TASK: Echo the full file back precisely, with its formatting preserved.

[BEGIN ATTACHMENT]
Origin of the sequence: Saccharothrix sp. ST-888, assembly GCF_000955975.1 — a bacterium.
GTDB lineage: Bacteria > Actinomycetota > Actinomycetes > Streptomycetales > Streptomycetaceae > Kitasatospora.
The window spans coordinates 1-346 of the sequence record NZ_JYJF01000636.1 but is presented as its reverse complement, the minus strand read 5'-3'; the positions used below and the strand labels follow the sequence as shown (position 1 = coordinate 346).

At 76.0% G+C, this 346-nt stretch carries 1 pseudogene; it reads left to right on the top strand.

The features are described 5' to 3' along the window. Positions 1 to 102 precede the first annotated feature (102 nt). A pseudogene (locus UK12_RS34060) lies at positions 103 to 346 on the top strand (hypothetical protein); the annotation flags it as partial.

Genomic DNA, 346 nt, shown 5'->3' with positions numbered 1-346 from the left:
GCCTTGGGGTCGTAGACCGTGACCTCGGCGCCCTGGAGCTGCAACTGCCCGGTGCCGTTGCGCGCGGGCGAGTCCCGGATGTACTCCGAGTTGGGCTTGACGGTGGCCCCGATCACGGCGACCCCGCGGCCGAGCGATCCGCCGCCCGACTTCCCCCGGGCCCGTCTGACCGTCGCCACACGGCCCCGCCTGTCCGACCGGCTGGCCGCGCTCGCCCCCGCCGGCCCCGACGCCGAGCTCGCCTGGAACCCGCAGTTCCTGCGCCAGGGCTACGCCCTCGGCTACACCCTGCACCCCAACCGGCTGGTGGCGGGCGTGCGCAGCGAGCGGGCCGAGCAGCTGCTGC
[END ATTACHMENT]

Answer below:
Origin of the sequence: Saccharothrix sp. ST-888, assembly GCF_000955975.1 — a bacterium.
GTDB lineage: Bacteria > Actinomycetota > Actinomycetes > Streptomycetales > Streptomycetaceae > Kitasatospora.
The window spans coordinates 1-346 of the sequence record NZ_JYJF01000636.1 but is presented as its reverse complement, the minus strand read 5'-3'; the positions used below and the strand labels follow the sequence as shown (position 1 = coordinate 346).

At 76.0% G+C, this 346-nt stretch carries 1 pseudogene; it reads left to right on the top strand.

The features are described 5' to 3' along the window. Positions 1 to 102 precede the first annotated feature (102 nt). A pseudogene (locus UK12_RS34060) lies at positions 103 to 346 on the top strand (hypothetical protein); the annotation flags it as partial.

Genomic DNA, 346 nt, shown 5'->3' with positions numbered 1-346 from the left:
GCCTTGGGGTCGTAGACCGTGACCTCGGCGCCCTGGAGCTGCAACTGCCCGGTGCCGTTGCGCGCGGGCGAGTCCCGGATGTACTCCGAGTTGGGCTTGACGGTGGCCCCGATCACGGCGACCCCGCGGCCGAGCGATCCGCCGCCCGACTTCCCCCGGGCCCGTCTGACCGTCGCCACACGGCCCCGCCTGTCCGACCGGCTGGCCGCGCTCGCCCCCGCCGGCCCCGACGCCGAGCTCGCCTGGAACCCGCAGTTCCTGCGCCAGGGCTACGCCCTCGGCTACACCCTGCACCCCAACCGGCTGGTGGCGGGCGTGCGCAGCGAGCGGGCCGAGCAGCTGCTGC